Tabitha joined Watsi on November 25th, 2014. Six years ago, Tabitha joined our Universal Fund, supporting life-changing treatments for a new Watsi patient every month. Tabitha's most recent donation traveled 8,200 miles to support Hamza, a playful boy from Ethiopia, to fund a mass removal in his abdomen so he can return to school.
Tabitha has funded healthcare for 76 patients in 11 countries.
Tabitha has funded healthcare for 76 patients in 11 countries.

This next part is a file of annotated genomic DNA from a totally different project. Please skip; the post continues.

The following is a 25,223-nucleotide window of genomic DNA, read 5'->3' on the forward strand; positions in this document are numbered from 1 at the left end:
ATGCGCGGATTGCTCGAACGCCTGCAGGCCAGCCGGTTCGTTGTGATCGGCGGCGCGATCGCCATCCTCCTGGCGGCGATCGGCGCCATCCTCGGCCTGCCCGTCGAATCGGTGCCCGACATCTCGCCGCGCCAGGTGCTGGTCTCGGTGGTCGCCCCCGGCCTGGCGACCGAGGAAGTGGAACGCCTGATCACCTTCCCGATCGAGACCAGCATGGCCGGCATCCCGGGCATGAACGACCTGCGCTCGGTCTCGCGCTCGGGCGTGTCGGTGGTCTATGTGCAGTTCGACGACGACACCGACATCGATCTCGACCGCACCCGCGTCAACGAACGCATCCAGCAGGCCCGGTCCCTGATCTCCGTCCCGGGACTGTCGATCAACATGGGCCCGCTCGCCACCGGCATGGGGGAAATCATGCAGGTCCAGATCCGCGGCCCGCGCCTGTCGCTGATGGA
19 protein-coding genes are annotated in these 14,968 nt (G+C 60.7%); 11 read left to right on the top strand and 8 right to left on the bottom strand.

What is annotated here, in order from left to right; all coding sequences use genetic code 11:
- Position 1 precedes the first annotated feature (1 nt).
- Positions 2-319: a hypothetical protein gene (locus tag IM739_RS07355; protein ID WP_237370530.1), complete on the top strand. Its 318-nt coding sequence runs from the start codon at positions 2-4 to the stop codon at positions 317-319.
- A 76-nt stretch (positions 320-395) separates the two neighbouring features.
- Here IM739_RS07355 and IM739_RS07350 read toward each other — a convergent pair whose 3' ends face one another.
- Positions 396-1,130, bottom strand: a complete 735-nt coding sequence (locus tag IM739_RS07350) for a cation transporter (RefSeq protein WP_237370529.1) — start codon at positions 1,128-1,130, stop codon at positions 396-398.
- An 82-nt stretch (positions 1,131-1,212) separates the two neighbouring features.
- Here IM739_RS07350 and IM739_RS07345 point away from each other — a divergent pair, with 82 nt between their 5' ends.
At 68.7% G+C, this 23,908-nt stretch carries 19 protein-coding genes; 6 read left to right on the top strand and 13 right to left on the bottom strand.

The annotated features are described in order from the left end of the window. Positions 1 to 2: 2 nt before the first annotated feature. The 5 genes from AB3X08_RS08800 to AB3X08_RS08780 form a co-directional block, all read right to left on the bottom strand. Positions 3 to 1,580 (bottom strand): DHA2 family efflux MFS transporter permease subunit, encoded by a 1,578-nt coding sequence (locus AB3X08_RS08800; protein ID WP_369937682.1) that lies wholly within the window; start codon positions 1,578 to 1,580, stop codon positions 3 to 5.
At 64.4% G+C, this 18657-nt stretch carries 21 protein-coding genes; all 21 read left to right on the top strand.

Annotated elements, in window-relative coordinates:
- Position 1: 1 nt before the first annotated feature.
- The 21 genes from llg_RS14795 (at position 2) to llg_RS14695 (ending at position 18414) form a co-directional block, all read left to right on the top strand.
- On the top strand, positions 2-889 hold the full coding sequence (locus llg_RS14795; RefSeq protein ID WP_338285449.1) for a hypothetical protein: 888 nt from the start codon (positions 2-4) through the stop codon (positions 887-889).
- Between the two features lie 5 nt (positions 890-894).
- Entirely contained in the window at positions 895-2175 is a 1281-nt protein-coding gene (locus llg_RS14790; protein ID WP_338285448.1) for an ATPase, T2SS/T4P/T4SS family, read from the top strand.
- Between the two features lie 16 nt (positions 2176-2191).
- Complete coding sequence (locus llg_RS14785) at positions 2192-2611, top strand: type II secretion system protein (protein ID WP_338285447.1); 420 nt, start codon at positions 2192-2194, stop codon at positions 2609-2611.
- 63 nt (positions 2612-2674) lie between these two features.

Hamza is a 4-year-old boy from Ethiopia and the sixth child of his parents. He loves to play football. He joined school but had to stop going as a result of his condition. Hamza's father died a year and a half ago and his mom runs a small business selling charcoal in their village. His three older siblings do small business as shoe shiners and daily workers. Hamza's mom shared that most of the time, their family eats twice a day because their income can't afford three meals a day. Hamza has been diagnosed with an abdominal mass called Neurofibomatosis. This causes swelling and a change of the shape of the abdomen. It also causes abdominal discomfort, pain, and bloating. Doctors have done a CT scan and identified a mass is on the wall of his abdomen that needs to be removed. His mother shared: “Hamza wants to learn and I want him also to go to school. I hope after the treatment he'll be as healthy as others and go to school.”